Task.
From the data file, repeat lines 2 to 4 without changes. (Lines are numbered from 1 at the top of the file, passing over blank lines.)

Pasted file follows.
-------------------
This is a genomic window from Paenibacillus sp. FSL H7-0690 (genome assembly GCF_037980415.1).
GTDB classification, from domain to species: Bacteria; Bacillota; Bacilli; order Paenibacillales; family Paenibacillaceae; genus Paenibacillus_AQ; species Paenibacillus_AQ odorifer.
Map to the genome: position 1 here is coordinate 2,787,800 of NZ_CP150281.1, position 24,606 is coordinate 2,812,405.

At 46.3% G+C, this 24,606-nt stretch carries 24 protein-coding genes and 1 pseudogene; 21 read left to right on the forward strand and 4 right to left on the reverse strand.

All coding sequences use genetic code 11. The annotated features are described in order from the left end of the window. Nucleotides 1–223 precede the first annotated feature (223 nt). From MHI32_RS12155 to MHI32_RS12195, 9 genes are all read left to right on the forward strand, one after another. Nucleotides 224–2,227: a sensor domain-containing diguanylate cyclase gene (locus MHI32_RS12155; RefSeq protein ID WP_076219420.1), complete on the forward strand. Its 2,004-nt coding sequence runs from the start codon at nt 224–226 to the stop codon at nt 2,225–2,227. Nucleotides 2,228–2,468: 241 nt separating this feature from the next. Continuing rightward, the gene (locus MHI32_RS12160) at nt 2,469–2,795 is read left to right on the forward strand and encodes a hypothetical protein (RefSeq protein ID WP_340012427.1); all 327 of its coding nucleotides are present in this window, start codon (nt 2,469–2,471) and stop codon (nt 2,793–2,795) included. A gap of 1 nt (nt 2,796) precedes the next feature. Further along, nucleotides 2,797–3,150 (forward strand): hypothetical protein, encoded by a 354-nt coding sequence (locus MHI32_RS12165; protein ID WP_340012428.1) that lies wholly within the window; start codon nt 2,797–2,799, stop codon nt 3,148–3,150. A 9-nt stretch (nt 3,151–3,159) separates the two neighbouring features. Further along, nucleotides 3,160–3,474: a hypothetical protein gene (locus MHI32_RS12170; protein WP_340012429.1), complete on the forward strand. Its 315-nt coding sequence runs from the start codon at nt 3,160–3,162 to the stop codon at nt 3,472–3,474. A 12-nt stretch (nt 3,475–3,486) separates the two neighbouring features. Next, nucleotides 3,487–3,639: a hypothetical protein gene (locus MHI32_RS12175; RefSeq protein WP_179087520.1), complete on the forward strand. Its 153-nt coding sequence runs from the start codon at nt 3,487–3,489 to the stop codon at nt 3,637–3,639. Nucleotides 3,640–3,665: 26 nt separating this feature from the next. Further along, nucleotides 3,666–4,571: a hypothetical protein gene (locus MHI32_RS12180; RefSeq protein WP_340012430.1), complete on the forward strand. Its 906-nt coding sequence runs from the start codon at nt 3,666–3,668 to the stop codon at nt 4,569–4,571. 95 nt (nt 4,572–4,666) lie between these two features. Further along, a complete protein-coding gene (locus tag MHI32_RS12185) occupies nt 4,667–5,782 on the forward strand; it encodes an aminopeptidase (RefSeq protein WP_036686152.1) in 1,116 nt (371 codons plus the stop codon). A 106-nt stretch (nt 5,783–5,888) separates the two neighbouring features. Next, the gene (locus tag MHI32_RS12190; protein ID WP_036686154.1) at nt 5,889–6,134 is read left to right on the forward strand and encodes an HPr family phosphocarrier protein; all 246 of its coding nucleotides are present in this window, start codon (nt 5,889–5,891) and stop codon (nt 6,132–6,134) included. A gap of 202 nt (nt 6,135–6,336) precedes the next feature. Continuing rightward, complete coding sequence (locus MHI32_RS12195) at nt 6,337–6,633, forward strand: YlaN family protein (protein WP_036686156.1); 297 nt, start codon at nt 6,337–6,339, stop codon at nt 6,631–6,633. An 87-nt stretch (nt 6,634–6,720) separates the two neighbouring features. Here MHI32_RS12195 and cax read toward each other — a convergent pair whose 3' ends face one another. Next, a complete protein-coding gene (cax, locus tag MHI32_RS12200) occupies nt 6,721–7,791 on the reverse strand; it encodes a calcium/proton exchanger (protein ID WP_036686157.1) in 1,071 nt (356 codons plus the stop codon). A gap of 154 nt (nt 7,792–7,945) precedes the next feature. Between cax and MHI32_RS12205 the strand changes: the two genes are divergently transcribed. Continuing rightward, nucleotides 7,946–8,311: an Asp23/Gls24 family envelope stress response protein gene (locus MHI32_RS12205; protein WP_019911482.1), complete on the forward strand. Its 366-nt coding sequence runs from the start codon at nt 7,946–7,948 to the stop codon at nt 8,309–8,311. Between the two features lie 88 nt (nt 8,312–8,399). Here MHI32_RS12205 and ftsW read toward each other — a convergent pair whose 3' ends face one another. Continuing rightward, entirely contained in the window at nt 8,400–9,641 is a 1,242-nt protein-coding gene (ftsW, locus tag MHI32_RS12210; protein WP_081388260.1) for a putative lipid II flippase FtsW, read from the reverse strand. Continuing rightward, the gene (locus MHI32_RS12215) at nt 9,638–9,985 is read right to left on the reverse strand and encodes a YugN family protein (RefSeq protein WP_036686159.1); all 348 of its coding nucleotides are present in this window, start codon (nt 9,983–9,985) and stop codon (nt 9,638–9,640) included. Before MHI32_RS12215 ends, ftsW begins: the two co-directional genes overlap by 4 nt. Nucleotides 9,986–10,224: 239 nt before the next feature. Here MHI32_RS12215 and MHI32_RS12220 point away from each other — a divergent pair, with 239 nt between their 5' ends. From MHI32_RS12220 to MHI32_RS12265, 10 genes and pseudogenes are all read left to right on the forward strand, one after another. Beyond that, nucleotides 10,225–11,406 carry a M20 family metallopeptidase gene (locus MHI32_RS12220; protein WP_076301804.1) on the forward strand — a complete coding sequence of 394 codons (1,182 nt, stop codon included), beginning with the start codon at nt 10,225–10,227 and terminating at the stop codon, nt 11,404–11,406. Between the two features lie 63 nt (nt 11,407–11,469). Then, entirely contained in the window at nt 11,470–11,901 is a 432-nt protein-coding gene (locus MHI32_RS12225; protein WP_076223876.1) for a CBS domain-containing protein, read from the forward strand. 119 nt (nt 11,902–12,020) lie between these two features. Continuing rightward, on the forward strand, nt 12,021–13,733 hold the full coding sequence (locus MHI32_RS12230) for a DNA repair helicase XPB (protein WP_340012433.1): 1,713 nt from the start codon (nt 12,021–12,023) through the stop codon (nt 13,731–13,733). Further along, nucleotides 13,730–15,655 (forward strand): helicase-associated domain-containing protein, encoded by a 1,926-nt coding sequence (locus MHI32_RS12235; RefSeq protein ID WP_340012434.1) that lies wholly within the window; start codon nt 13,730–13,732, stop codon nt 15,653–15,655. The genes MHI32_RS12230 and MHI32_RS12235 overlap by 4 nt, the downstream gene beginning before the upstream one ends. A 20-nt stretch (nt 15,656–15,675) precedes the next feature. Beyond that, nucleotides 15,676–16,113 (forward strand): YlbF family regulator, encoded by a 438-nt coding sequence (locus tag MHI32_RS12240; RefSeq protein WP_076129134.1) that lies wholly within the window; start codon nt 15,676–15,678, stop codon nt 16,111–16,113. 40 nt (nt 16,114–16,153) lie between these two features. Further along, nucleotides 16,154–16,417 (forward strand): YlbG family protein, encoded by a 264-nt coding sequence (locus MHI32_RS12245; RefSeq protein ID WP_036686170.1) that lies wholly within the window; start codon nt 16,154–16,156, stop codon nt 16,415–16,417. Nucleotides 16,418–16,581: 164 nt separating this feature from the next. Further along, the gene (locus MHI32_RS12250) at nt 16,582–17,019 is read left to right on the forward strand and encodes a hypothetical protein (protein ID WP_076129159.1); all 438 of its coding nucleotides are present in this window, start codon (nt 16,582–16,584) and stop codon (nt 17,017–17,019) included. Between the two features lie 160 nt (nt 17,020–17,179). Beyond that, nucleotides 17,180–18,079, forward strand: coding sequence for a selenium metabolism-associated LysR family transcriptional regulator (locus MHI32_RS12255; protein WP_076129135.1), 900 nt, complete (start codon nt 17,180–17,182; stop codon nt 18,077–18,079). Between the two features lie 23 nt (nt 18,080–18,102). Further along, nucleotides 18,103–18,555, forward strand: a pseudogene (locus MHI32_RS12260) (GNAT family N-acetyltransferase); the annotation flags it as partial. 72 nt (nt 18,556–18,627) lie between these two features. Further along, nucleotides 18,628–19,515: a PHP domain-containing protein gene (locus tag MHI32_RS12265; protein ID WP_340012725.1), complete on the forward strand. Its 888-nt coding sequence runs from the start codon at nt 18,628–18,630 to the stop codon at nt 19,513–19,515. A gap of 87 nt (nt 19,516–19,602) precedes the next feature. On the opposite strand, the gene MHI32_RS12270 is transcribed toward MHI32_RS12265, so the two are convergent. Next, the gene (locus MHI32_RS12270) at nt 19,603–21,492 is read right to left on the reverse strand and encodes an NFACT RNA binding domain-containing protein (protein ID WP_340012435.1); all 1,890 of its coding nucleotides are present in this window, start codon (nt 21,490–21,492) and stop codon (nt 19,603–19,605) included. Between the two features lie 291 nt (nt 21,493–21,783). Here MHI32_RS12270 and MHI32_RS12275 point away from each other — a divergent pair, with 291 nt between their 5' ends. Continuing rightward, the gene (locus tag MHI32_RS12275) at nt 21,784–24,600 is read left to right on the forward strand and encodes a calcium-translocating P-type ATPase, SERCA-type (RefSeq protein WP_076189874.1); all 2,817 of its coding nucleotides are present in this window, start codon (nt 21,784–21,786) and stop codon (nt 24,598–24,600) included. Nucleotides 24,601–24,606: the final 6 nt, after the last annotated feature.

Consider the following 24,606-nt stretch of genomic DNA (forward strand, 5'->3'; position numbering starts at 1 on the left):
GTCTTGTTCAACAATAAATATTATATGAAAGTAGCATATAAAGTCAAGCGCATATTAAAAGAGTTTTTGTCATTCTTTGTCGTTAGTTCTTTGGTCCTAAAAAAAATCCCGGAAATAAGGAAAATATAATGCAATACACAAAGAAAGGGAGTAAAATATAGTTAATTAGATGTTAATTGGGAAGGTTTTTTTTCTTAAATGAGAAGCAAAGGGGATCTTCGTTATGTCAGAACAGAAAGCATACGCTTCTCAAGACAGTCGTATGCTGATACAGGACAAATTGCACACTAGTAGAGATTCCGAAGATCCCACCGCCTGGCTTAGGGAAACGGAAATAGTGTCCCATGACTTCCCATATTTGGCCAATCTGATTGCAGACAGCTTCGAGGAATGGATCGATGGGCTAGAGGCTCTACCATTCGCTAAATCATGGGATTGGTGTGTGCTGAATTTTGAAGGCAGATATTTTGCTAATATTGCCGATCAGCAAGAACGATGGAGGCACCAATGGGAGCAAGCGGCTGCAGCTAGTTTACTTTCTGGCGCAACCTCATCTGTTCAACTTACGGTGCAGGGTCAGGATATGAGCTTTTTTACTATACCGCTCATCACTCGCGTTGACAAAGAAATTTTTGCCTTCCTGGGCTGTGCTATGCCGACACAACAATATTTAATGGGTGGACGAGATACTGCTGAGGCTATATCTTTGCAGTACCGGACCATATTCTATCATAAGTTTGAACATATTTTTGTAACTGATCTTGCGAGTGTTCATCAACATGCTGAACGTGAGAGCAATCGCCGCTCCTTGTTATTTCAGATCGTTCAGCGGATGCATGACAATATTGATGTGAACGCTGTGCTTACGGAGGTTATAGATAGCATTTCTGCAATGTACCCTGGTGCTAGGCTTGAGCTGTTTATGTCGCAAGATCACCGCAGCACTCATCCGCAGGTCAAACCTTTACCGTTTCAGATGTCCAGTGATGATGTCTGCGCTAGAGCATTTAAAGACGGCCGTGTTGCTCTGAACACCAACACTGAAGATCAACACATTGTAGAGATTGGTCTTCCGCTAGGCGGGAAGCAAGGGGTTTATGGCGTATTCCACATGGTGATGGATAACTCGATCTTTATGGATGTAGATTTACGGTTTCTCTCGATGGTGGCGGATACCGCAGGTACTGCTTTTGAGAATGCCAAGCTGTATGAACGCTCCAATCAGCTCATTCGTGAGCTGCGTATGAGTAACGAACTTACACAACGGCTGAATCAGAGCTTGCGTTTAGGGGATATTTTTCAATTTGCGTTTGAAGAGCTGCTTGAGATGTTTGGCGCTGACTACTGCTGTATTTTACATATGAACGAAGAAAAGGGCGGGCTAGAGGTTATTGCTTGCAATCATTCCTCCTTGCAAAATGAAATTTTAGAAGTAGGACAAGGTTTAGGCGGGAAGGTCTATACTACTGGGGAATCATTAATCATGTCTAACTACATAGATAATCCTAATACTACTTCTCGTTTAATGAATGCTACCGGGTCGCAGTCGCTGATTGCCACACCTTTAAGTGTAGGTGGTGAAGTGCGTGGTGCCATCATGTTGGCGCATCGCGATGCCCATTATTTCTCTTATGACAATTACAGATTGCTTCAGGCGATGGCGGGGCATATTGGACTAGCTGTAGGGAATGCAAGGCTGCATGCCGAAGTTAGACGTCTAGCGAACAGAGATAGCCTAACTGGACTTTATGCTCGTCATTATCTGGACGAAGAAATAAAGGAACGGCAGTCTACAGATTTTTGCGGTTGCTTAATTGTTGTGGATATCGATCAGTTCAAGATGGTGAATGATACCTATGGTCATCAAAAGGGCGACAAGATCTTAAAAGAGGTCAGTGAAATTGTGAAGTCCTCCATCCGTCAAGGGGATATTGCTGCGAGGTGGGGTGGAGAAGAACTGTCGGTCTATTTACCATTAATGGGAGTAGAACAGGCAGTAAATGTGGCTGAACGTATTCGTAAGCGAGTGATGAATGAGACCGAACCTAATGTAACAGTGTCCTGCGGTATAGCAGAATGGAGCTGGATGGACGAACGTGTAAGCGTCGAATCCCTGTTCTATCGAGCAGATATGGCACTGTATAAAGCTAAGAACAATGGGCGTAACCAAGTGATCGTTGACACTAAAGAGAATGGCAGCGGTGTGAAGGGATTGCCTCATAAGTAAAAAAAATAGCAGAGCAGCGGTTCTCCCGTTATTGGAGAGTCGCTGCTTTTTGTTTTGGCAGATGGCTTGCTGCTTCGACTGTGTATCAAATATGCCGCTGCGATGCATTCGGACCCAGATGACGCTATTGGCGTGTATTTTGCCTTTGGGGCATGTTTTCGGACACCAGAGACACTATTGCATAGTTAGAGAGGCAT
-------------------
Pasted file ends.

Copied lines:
GTDB classification, from domain to species: Bacteria; Bacillota; Bacilli; order Paenibacillales; family Paenibacillaceae; genus Paenibacillus_AQ; species Paenibacillus_AQ odorifer.
Map to the genome: position 1 here is coordinate 2,787,800 of NZ_CP150281.1, position 24,606 is coordinate 2,812,405.

At 46.3% G+C, this 24,606-nt stretch carries 24 protein-coding genes and 1 pseudogene; 21 read left to right on the forward strand and 4 right to left on the reverse strand.